@PYB11template()                                             # <--- force not to inherit template parameters from A
@PYB11template_dict({"Value1" : "double", "Value2" : "int"}) # <--- specify the template parameter substitutions
class B(A):

    def pyinit(self):
        "Default B()"

    @PYB11virtual
    @PYB11const
    def func(self, x="const double&", y="const int&"):
        "B::func override"
        return "std::string"

# We still need to instantiate any versions of A that we need/use.
A_double_int = PYB11TemplateClass(A, template_parameters=("double", "int"))

Templated class inheritance with template parameter changes

Another variation on the above is the templated class inheritance where the template parameters are changed between the base and descendant types. For example, consider the following class hierarchy:

template<typename Value1, typename Value2>
class A {
...
};

template<typename Value2, typename Value3>
class B: public A<unsigned, Value2> {
...
};

In this case the descendant B class inherits from A, but specializes one of the template arguments to unsigned. Binding instantiations of A is straightforward using the methods described in Templated classes, but how should we create instantiations of B? There are two choices: we can use PYB11template_dict as above to specify the Value1 template parameter for B, or we can explicitly give a dictionary for the template parameters in the instantiation of B, including the definition for Value1. The first pattern can be written as:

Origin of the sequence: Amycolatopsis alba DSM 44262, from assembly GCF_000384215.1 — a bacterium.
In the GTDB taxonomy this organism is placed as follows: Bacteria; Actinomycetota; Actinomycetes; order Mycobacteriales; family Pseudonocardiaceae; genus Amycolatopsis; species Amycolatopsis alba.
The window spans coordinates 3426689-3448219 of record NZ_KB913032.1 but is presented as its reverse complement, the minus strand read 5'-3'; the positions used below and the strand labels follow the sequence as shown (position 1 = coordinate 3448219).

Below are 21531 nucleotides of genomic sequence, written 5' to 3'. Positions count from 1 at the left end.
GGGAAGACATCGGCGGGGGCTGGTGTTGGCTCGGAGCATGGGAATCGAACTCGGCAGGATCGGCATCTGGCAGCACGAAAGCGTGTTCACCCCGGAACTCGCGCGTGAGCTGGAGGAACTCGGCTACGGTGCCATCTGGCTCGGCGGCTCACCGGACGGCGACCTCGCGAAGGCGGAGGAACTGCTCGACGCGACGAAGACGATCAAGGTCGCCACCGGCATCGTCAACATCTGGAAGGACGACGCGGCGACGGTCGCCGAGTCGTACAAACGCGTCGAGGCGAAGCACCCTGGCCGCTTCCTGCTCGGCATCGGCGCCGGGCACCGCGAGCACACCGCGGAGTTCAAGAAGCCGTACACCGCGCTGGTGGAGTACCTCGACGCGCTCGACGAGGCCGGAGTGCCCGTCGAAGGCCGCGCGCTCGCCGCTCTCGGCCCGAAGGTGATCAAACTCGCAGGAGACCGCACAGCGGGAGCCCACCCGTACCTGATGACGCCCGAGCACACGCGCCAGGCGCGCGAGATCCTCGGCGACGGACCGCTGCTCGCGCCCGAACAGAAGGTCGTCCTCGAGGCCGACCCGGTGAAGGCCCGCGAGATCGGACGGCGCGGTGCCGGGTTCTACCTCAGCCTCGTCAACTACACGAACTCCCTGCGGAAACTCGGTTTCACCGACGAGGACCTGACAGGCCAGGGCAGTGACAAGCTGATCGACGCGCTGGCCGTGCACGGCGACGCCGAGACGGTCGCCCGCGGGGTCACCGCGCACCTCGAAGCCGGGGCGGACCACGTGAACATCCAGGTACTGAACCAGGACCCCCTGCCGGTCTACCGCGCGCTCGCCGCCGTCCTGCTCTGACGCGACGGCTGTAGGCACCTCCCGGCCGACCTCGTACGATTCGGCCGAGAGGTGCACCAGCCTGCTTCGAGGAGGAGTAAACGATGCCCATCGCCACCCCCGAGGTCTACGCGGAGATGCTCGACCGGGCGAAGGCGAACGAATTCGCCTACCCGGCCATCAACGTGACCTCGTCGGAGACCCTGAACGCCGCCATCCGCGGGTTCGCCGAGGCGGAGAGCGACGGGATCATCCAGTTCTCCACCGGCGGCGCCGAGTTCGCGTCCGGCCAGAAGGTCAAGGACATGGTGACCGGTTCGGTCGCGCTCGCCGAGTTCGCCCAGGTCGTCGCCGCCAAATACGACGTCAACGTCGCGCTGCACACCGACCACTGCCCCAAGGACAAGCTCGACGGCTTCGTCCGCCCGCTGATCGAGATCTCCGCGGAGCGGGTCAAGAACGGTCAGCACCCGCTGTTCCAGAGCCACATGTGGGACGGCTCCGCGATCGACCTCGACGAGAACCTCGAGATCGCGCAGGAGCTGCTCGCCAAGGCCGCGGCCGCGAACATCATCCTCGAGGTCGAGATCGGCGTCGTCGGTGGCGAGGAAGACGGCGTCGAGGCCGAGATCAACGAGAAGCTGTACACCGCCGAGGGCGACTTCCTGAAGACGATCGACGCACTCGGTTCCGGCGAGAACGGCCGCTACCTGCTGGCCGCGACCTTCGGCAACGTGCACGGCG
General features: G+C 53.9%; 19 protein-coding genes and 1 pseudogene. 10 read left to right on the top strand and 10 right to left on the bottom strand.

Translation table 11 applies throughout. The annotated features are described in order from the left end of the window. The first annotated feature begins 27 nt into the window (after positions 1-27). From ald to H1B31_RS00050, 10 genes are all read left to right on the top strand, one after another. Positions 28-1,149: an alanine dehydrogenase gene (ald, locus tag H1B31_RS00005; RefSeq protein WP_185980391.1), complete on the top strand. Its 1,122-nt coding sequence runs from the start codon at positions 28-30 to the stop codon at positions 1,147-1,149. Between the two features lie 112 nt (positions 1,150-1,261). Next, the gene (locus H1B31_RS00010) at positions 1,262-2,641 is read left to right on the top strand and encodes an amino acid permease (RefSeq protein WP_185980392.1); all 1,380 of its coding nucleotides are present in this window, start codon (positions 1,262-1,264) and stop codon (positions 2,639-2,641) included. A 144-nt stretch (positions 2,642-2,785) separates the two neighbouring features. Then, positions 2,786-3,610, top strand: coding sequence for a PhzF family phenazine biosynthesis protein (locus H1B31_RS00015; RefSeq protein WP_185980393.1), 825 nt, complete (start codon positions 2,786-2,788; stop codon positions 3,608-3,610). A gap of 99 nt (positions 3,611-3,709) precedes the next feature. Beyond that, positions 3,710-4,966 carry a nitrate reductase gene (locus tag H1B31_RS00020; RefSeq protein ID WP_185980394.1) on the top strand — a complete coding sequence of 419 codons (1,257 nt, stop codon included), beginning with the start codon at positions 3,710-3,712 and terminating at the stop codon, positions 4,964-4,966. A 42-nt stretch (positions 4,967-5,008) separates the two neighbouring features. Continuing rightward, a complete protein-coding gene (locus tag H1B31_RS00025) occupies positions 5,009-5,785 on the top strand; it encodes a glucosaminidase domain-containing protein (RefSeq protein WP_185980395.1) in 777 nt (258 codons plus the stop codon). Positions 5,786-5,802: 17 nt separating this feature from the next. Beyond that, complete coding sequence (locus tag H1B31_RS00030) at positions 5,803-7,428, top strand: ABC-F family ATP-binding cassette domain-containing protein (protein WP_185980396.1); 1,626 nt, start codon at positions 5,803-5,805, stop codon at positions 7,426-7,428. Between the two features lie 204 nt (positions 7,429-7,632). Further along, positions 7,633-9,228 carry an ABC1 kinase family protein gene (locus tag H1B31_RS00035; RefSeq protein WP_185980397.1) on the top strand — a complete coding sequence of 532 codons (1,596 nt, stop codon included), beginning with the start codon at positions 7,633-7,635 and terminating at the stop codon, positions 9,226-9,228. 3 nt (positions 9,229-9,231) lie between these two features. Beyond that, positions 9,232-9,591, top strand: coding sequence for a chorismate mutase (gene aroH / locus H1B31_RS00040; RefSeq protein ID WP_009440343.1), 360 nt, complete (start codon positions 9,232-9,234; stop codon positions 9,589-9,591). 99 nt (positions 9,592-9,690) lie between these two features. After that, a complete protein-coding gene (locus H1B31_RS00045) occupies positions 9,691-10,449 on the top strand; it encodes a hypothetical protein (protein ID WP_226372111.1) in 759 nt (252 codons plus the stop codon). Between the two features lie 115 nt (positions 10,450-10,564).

@PYB11template("Value2", "Value3")
@PYB11template_dict({"Value1" : "unsigned"})
class B(A):
   ...

B_double_int = PYB11TemplateClass(B, template_parameters=("double", "int")

Alternatively, we could choose to specify the exact same instantiation of B_double_int using an explicit dictionary for template_parameters in the instantiation:

@PYB11template("Value2", "Value3")
class B(A):
   ...

B_double_int = PYB11TemplateClass(B, template_parameters=({"Value1" : "unsigned",
                                                           "Value2" : "double",
                                                           "Value3" : "int"})

The end result for binding B_double_int is identical, so the choice of which pattern to use is up to the developer and their preference.